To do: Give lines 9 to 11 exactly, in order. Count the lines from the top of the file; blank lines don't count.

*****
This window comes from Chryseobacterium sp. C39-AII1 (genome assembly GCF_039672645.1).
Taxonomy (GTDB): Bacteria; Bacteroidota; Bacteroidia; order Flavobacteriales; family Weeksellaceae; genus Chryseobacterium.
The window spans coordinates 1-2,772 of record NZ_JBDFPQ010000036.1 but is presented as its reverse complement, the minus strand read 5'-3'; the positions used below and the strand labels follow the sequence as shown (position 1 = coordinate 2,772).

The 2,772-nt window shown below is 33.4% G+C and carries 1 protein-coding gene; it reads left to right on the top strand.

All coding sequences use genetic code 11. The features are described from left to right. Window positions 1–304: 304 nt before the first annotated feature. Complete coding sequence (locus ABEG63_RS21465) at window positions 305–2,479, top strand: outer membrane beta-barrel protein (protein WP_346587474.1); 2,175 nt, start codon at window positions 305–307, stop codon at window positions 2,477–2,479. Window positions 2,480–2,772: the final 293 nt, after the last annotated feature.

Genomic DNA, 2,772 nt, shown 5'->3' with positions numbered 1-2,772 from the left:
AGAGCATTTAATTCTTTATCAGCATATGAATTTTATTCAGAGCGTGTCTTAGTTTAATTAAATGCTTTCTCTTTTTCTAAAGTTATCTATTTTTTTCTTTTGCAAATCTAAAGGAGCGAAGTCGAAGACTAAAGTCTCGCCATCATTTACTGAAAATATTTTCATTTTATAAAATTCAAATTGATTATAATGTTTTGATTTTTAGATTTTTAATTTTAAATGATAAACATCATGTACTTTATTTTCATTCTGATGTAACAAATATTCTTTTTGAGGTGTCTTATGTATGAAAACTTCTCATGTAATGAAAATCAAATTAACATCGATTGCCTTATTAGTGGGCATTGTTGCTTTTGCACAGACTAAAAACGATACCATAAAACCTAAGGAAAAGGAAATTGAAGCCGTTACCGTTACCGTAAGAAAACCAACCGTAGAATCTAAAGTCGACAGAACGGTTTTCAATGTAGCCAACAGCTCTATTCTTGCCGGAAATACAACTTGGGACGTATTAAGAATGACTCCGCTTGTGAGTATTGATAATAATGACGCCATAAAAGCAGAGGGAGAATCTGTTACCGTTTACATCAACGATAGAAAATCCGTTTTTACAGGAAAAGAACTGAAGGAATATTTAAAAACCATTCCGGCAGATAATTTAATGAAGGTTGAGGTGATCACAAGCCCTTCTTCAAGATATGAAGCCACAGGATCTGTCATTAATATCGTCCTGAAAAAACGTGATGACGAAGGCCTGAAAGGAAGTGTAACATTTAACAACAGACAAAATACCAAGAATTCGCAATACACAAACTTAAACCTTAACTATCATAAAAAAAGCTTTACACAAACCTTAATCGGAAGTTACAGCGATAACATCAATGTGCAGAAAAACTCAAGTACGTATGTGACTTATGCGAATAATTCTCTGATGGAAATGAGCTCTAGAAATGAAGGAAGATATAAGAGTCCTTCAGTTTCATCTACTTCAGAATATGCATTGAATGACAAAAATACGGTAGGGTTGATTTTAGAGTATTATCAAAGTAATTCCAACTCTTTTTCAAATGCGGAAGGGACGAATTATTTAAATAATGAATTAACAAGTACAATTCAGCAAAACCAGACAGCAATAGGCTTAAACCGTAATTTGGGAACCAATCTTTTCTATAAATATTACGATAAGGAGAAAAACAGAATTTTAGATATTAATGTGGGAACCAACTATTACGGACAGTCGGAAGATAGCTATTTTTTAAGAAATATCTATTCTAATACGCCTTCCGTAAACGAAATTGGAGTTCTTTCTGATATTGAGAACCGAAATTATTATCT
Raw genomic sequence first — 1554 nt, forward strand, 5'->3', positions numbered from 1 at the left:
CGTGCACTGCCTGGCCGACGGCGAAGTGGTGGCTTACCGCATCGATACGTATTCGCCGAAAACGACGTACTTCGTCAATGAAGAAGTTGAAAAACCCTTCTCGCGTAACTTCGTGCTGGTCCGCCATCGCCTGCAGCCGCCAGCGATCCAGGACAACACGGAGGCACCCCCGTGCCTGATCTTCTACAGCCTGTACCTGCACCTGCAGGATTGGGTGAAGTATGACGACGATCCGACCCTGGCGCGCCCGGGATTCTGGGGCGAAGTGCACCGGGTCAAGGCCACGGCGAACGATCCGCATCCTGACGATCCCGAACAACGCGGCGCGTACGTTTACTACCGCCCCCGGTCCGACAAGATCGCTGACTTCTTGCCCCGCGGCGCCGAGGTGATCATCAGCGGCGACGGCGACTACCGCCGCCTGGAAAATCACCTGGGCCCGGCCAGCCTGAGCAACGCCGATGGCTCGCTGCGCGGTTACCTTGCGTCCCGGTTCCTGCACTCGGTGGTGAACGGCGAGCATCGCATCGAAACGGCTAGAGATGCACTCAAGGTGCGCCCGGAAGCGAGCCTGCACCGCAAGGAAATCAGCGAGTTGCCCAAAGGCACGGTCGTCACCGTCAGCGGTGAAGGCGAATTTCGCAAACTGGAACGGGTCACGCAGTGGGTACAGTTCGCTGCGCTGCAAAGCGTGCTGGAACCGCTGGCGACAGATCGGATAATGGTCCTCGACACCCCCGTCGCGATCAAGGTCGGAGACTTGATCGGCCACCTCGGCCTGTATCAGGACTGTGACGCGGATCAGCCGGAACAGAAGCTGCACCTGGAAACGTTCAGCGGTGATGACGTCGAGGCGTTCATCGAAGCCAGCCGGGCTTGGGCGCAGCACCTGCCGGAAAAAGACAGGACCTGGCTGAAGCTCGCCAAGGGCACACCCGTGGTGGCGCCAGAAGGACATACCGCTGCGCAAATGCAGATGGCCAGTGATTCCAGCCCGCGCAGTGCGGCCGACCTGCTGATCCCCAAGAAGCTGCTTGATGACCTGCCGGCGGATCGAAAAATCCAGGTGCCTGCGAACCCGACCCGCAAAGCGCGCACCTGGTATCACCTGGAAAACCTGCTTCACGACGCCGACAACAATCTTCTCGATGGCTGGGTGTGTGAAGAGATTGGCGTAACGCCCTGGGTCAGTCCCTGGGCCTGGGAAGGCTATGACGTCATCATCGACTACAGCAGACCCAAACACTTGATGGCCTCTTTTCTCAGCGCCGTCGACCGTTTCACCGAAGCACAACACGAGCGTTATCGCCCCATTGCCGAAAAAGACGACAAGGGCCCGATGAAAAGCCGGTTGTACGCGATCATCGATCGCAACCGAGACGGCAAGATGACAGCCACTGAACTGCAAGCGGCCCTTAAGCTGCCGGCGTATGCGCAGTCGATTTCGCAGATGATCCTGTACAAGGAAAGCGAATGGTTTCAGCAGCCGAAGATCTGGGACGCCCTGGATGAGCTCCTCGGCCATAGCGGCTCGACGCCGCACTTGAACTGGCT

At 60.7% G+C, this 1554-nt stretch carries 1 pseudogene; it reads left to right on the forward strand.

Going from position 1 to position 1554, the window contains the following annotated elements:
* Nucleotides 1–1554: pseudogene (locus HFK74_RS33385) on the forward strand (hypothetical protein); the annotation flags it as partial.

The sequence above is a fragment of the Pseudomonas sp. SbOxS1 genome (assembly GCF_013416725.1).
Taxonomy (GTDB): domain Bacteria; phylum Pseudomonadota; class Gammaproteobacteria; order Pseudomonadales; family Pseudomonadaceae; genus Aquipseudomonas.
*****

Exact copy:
CGTGCACTGCCTGGCCGACGGCGAAGTGGTGGCTTACCGCATCGATACGTATTCGCCGAAAACGACGTACTTCGTCAATGAAGAAGTTGAAAAACCCTTCTCGCGTAACTTCGTGCTGGTCCGCCATCGCCTGCAGCCGCCAGCGATCCAGGACAACACGGAGGCACCCCCGTGCCTGATCTTCTACAGCCTGTACCTGCACCTGCAGGATTGGGTGAAGTATGACGACGATCCGACCCTGGCGCGCCCGGGATTCTGGGGCGAAGTGCACCGGGTCAAGGCCACGGCGAACGATCCGCATCCTGACGATCCCGAACAACGCGGCGCGTACGTTTACTACCGCCCCCGGTCCGACAAGATCGCTGACTTCTTGCCCCGCGGCGCCGAGGTGATCATCAGCGGCGACGGCGACTACCGCCGCCTGGAAAATCACCTGGGCCCGGCCAGCCTGAGCAACGCCGATGGCTCGCTGCGCGGTTACCTTGCGTCCCGGTTCCTGCACTCGGTGGTGAACGGCGAGCATCGCATCGAAACGGCTAGAGATGCACTCAAGGTGCGCCCGGAAGCGAGCCTGCACCGCAAGGAAATCAGCGAGTTGCCCAAAGGCACGGTCGTCACCGTCAGCGGTGAAGGCGAATTTCGCAAACTGGAACGGGTCACGCAGTGGGTACAGTTCGCTGCGCTGCAAAGCGTGCTGGAACCGCTGGCGACAGATCGGATAATGGTCCTCGACACCCCCGTCGCGATCAAGGTCGGAGACTTGATCGGCCACCTCGGCCTGTATCAGGACTGTGACGCGGATCAGCCGGAACAGAAGCTGCACCTGGAAACGTTCAGCGGTGATGACGTCGAGGCGTTCATCGAAGCCAGCCGGGCTTGGGCGCAGCACCTGCCGGAAAAAGACAGGACCTGGCTGAAGCTCGCCAAGGGCACACCCGTGGTGGCGCCAGAAGGACATACCGCTGCGCAAATGCAGATGGCCAGTGATTCCAGCCCGCGCAGTGCGGCCGACCTGCTGATCCCCAAGAAGCTGCTTGATGACCTGCCGGCGGATCGAAAAATCCAGGTGCCTGCGAACCCGACCCGCAAAGCGCGCACCTGGTATCACCTGGAAAACCTGCTTCACGACGCCGACAACAATCTTCTCGATGGCTGGGTGTGTGAAGAGATTGGCGTAACGCCCTGGGTCAGTCCCTGGGCCTGGGAAGGCTATGACGTCATCATCGACTACAGCAGACCCAAACACTTGATGGCCTCTTTTCTCAGCGCCGTCGACCGTTTCACCGAAGCACAACACGAGCGTTATCGCCCCATTGCCGAAAAAGACGACAAGGGCCCGATGAAAAGCCGGTTGTACGCGATCATCGATCGCAACCGAGACGGCAAGATGACAGCCACTGAACTGCAAGCGGCCCTTAAGCTGCCGGCGTATGCGCAGTCGATTTCGCAGATGATCCTGTACAAGGAAAGCGAATGGTTTCAGCAGCCGAAGATCTGGGACGCCCTGGATGAGCTCCTCGGCCATAGCGGCTCGACGCCGCACTTGAACTGGCT

At 60.7% G+C, this 1554-nt stretch carries 1 pseudogene; it reads left to right on the forward strand.

Going from position 1 to position 1554, the window contains the following annotated elements: